Wawasan Open University (WOU) has been actively keeping its students updated of pertinent skills and jobs through various online talks held during the Covid-19 pandemic period. Examples are the following topics which represent two very important employment sectors in the current situation and for the future.
Knowing Future Trends in the Construction Industry
Participants learned about the challenges and future trends in the construction industry from an experienced project management professional.
Dr Amin Akhavan Tabassi, Senior Lecturer of Project Management, Business School, Manchester Metropolitan University (MMU), United Kingdom, was speaking at the online talk titled “Career Advancement in the Construction Industry: National and Global Perspectives”. The event organised by the School of Science & Technology and the Penang Regional Centre on 23 January 2021, was attended by about 40 people.
He said the global construction industry is predicted to grow by over 70% by 2025, and has benefited from the increasing urban-rural migration that created a demand for affordable housing.
He elaborated that the industry will witness a future trend of refurbishing old buildings, since70% to 90% of all buildings that needed to be provided in the next 10 or 20 years already exist. “In the UK, over 80% of the 2025 building stock has already been built. In Australia, over 80% of the 2020 office building stock has been built, with the average age of Australia’s office stock exceeding 27 years. We have a similar scenario in Hong Kong, with existing buildings 10 to 40 years old.”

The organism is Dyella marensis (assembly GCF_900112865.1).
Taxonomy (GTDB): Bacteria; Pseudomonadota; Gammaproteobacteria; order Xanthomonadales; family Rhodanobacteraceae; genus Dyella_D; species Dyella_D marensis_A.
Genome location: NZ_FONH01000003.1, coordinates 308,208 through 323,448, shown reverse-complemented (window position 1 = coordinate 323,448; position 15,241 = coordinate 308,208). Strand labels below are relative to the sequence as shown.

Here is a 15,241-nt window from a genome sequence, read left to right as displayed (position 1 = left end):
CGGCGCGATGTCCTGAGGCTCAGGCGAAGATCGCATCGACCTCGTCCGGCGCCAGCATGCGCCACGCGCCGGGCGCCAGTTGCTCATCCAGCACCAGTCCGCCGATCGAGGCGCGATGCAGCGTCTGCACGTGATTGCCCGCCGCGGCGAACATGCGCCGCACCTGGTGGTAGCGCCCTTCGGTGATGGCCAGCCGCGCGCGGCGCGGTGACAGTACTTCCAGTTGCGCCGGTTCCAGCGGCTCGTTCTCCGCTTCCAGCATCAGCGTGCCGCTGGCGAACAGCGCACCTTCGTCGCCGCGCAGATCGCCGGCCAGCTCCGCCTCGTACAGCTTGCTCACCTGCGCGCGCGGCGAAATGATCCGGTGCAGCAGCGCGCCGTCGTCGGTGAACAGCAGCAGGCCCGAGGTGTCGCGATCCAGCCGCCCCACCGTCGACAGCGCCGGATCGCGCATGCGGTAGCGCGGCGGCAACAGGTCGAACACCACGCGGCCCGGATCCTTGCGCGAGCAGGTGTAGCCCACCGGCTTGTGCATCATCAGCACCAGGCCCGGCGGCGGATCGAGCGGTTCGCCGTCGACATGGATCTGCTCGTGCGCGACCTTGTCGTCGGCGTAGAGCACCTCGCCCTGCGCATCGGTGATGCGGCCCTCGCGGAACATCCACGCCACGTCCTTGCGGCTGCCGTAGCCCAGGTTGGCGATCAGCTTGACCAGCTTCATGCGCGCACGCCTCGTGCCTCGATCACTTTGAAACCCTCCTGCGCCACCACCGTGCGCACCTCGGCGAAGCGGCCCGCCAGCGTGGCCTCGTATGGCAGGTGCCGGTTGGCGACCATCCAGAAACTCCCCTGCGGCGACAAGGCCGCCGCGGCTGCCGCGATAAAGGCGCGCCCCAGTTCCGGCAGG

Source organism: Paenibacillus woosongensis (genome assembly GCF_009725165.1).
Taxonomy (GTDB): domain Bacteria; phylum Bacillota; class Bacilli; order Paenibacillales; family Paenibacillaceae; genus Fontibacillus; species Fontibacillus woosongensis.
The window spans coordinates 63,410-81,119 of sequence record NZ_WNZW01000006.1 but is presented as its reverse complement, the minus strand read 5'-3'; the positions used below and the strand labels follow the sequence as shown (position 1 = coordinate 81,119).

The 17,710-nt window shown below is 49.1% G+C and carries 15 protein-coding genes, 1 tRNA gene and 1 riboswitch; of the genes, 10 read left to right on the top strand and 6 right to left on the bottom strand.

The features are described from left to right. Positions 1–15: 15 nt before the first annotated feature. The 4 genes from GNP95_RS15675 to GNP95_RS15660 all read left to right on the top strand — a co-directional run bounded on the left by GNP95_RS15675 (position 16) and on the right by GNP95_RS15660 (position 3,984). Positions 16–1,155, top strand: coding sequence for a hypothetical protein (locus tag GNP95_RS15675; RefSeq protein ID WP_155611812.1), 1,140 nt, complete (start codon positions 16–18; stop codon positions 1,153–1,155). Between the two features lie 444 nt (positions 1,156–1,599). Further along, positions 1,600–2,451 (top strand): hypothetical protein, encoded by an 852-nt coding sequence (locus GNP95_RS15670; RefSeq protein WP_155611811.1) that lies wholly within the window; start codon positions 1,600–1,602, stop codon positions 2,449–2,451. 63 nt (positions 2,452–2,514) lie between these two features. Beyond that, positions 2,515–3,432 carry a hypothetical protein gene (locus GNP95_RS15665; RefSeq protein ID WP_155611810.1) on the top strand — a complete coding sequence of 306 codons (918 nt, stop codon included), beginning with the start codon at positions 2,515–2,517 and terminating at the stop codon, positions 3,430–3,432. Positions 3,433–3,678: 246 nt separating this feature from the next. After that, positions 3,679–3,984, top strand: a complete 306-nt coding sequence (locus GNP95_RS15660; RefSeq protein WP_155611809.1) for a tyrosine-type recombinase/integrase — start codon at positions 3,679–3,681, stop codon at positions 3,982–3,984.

He continued, “In Kuala Lumpur, the existing stock of office buildings are 85% of that required.” He said the industry faces the challenge to turn the existing stock of buildings into sustainable, energy-efficient buildings and to strengthen and refit the many aged infrastructure projects.
Dr Amin listed four key areas that will impact the construction industry: market and customers; sustainability and resilience; society and workforce; and politics and regulations.
He mentioned the high market demand for residential and new infrastructure projects in developing countries. He added that projects in the future would be bigger and more complex, e.g.the undersea tunnel project in China or to address ageing infrastructure (1 in 3 German railway bridges are over 100 years old).
Regarding sustainability and resilience, he highlighted the scarcity of raw materials, solid waste production, resilience of buildings against disasters, and gas emissions all of which can lead to global warming, resource depletion, ozone depletion, reduction of biodiversity, waste production, and water, air and land pollution.
Speaking on society and workforce, he said the industry must deal with urbanisation and housing crisis, talent and ageing workforce, community opposition to projects, and politicisation of construction decisions. Among the challenges from politics and regulations are complex regulatory requirements, slow permit and approval process, and corruption.